Clearing the Cache

My Best Brother Speech

Jack, Rachel, Jenni, and David

I felt relieved when Jack and Rachel practiced their wedding vows at the rehearsal. He was reading them from a sheet of paper and she hadn’t finished her’s yet. I finished my speech two weeks before the wedding, but I trashed it on the week of the wedding, and started over.

I started brainstorming two months before the wedding. I made lists of memories and traits I wanted to highlight. I researched online templates for best man speeches. I learned from terrible examples as well as great ones. I finished a draft with all that I learned, two weeks before the wedding and put it away for a week.

Then, on the week of his wedding, I threw out that draft because it lacked heart. It wasn’t memorable and when I read it out loud, it didn’t flow or sound natural. Worse yet, it was cliche.

Jenni helped me brainstorm and edit. I make sure the words I wrote were colloquial. I recorded myself on video to practice. I found the right timing for punchlines. Even with all that preparation, I didn’t have an ending ready on the wedding day.

But like most things about Jack, the ending worked out just fine.

Video

Written Draft

One thing my brother Jack and I share in common is that we chose our English names. I can’t imagine giving that amount of power to a four and three year old. What were my parents thinking?! My name could have been the word on the sleeve of my favorite jacket at the time. And the word was: Turbo.

Thankfully, Jack was more sensible. He picked his name based on a TV show my family watched to learn English. The show was Three’s Company and Jack Tripper was the main character. My brother admired Jack because he was a funny, lovable, and kind guy. Sounds a lot like the Jack I have as a brother.

When we were kids, Jack and I watched a lot of TV. But we didn’t have it as easy as we all do now. TVs were big boxes with rows of buttons and no remote control. You had to get up to change the channel.

But that was also why Jack was the best little brother. Jack was my remote control. He kindly sat by the TV and adjusted the volume and changed the channels for me while I sat comfortably in the sweet spot. If there were two shows on at the same time we liked and a commercial came on, he switched channels for me. I attribute Jack’s years as my remote control as the reason he needed glasses.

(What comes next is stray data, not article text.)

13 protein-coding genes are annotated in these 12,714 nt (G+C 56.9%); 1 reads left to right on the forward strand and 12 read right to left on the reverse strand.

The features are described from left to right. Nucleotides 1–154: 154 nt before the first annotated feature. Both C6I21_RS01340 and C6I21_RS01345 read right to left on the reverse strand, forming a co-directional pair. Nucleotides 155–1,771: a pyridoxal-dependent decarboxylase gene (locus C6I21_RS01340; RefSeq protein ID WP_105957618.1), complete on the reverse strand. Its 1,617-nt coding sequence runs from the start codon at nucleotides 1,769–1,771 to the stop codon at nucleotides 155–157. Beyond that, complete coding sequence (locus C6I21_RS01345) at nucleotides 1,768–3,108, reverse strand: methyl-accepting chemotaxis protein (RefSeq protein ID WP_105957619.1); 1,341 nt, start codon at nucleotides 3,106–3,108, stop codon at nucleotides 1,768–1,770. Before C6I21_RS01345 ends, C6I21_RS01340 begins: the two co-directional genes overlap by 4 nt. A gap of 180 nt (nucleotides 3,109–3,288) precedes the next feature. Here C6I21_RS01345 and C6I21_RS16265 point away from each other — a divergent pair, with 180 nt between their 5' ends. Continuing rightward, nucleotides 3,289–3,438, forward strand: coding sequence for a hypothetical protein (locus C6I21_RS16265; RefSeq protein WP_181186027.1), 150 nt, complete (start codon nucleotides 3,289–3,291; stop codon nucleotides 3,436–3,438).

Jack and I also love playing computer games. After we got a computer in middle school, we were on the computer all the time. My parents had to get a second phone line when we had dial-up internet or else no one could ever call in.

Back then, computer games were complex. In one game, Jack was an awesome copilot. I would be flying my spaceship shooting down aliens while Jack made sure I had enough energy to keep firing or redirecting the ship’s energy to shields so we didn’t die. Together, we saved a galaxy far, far away.

While we share a lot in common, Jack and I also teased that we stole some aspects from each other. And Jack took the brains. In high school, Jack skipped ahead his junior year and landed in my senior-level calculus class. On regional math contests, I would race to get done the fastest, and Jack took the maximum amount of time permitted. And guess who got the perfect score? Jack. And who scored a perfect score on the math SAT? Jack. And who rubbed it in? Not Jack. He stayed humble. He helped tutor other students with math.

Jack also took all the extrovert genes. Jack can make a friend of anyone. The rules for the driver’s test clearly states that you’re not suppose to have a conversation with the instructor. It took me two times to get my license, but Jack got his on the first try because he and his instructor had a great time getting to know each other.

On one Thanksgiving, my family went a Chinese restaurant and we sat a community table. I almost sat down next to a woman I didn’t know, but at the last second, I swapped seats with Jack. You could say it was gift to that stranger because by the main course, the woman was laughing out loud, and having the best Thanksgiving she ever had at a Chinese restaurant.

And starting today, Jack and I share one more thing in common. We both married our dance partners. I’ll take the credit for getting Jack into dance, but Rachel, you make Jack look good. More than that, you make Jack better. A better dancer— a better person. He’s already such a great person, but you bring him up to another level with your spirit, kindness, and generosity.

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